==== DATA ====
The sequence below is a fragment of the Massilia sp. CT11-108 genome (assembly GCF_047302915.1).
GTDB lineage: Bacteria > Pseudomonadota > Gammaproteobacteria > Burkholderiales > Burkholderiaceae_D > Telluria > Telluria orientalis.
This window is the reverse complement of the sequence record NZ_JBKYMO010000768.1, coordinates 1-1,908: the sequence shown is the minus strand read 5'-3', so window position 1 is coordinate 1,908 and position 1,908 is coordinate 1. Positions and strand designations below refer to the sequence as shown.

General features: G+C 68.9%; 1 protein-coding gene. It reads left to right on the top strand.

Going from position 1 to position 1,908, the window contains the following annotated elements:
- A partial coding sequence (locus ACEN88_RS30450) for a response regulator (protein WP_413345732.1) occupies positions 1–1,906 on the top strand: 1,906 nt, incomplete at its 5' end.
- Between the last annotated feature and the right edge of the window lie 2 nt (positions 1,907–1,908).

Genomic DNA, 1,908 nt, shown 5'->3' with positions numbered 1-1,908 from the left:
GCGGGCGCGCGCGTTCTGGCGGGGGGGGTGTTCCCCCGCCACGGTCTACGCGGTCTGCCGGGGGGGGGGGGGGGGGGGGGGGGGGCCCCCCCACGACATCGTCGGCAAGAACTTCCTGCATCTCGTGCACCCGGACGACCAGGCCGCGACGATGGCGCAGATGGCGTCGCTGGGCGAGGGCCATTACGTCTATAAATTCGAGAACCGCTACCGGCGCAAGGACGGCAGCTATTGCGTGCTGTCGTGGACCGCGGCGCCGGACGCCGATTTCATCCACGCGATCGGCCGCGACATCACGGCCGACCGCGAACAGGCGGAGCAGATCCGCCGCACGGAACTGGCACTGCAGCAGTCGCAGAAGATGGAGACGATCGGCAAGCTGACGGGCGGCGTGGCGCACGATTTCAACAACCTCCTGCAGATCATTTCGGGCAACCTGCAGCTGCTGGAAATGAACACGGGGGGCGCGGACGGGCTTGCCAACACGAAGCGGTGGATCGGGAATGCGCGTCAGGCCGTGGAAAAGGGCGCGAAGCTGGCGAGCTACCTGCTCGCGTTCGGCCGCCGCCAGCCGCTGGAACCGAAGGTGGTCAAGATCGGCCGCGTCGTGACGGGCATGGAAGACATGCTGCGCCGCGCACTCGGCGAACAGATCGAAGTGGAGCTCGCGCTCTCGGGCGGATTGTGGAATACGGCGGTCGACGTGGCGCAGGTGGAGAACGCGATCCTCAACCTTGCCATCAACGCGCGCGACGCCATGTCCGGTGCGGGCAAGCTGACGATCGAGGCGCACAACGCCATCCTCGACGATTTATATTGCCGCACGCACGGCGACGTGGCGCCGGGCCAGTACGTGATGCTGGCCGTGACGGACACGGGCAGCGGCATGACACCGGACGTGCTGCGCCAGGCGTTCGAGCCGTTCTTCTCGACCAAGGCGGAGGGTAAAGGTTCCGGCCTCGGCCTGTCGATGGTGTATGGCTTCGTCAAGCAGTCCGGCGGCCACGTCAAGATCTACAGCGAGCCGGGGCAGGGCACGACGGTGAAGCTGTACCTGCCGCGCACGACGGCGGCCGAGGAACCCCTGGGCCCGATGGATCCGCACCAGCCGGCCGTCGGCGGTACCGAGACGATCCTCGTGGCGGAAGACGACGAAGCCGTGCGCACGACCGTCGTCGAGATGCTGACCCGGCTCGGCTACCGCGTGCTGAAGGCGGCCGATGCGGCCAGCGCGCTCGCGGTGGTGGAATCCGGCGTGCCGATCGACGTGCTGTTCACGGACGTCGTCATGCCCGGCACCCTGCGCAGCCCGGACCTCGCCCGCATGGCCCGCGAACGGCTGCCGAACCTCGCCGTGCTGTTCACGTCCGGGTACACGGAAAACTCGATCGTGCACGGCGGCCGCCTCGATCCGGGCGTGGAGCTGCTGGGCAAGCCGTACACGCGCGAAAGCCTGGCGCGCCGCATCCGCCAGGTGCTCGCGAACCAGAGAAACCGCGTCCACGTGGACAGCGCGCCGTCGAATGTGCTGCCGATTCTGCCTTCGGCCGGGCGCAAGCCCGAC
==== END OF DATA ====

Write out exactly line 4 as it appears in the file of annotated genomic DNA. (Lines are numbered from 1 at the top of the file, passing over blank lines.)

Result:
General features: G+C 68.9%; 1 protein-coding gene. It reads left to right on the top strand.